Vicky Funanage, operational vice president of research at Nemours, said she has seen a culture shift as collaborations have become more institutionalized between the partners.
“It started with the leaders and scientists and clinicians at the various institutions, but what we’ve done is we’ve really permeated our graduate and undergraduate student population so it’s a movement from the ground up,” said Funanage, who is part of both the ACCEL and INBRE programs. “The way the institutions came together is phenomenal.”
The IDeAs symposium offered an opportunity for those interested in the state’s biomedical research network to get together under one roof and think about future collaborations that are focused on improving the health of Delawareans, building the biomedical workforce and contributing to the state’s economic development, said Steven J. Stanhope, director of the Delaware INBRE program, which co-sponsored the IDeAs symposium.
“People are starting to see the breadth of the network,” Stanhope said. “Historically, they have been focused on the resources provided by the federal awards themselves. But some of the most valuable resources are in the partner institutions themselves. The grant funding provides the capacity to connect these resources.”
Helen Stimson, president and CEO of Delaware BioScience Association, said the collaborative atmosphere in Delaware is a boon to small biotech companies looking to grow. Access to technology, like high-end research equipment, along with an educated workforce, creates a fertile ground for new ideas to take root.
“It’s difficult to bring in large businesses,” Stimson said. “We have to grow our innovation.”
While researchers attended breakout sessions on fostering community-engaged research, NIH training programs and bioimaging resources available for scientists, a poster session in the Tower at STAR Audion highlighted biomedical research that has taken place in Delaware. Many of the posters were created by undergraduate and graduate students who participated in mentored research opportunities.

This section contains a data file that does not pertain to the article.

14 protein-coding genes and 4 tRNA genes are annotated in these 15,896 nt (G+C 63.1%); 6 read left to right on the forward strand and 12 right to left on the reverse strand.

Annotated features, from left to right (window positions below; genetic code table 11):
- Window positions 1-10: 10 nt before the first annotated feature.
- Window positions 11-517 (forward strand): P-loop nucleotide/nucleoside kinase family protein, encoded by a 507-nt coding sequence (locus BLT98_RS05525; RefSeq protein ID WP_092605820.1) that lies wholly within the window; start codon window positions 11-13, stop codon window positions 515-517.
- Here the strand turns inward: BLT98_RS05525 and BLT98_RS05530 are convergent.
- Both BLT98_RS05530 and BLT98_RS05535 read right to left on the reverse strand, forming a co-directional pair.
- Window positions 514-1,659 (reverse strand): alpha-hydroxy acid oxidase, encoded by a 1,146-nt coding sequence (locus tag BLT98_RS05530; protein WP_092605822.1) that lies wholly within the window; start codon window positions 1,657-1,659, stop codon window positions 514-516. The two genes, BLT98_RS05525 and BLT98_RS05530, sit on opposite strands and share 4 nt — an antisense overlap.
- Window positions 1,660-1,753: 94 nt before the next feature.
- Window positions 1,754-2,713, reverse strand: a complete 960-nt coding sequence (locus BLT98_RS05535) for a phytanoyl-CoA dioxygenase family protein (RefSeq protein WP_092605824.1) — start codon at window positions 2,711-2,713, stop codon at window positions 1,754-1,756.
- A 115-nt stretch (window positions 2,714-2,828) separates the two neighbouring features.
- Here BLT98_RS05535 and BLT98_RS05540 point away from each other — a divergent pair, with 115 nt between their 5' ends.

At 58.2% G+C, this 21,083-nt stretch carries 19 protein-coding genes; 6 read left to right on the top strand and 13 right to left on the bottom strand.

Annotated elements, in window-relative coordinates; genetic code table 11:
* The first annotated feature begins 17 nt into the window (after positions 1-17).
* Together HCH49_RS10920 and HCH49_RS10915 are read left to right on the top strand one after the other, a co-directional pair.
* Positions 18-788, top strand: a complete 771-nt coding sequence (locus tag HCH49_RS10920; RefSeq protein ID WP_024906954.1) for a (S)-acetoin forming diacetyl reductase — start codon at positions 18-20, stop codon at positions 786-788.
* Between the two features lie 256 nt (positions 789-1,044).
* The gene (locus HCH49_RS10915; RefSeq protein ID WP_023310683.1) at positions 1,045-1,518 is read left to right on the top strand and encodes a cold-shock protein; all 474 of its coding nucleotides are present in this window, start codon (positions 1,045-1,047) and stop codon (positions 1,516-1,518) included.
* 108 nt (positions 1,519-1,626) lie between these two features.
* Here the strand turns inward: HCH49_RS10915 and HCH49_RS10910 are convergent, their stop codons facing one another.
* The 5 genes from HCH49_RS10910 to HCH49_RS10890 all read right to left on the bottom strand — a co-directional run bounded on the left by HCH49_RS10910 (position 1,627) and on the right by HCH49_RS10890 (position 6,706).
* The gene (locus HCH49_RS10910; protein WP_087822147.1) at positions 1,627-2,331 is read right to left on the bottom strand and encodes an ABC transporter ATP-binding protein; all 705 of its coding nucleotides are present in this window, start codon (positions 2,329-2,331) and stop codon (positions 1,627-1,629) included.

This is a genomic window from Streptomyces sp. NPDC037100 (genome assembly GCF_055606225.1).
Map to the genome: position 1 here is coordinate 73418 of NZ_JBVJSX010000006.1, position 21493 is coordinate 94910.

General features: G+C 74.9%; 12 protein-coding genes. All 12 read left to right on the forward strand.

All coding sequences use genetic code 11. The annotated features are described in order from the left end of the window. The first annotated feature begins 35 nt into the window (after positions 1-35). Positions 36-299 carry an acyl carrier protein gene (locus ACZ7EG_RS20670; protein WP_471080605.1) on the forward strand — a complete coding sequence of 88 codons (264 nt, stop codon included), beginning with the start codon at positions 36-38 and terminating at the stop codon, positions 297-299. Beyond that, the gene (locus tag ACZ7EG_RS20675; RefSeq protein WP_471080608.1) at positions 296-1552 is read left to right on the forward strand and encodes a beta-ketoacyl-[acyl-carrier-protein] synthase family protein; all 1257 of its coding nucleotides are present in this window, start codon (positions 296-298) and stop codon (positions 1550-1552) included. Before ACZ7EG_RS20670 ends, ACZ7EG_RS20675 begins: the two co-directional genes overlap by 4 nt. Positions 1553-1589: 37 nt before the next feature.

Lorsch encouraged symposium attendees to continue efforts that expose students to research.
“I’m impressed with how you brought undergraduates into this training ecosystem. That’s so important for the future of research in Delaware,” he said. “Keep those opportunities going. The next Nobel prize winner is there.”
College of Health Sciences Dean Kathleen S. Matt said the effects of Delaware’s cultivated biomedical research culture can be found in investigators like Megan Wenner, an assistant professor in the Department of Kinesiology and Applied Physiology, who has been part of Delaware INBRE and the ACCEL program. Earlier this year, she received a $2.29 million grant from the NIH to study the effects of perimenopause on cardiovascular health in women.
“They began doing those small grants and that led to larger grants,” Matt said. “We talk about partnerships, disciplines, translation — you can see it happens here.”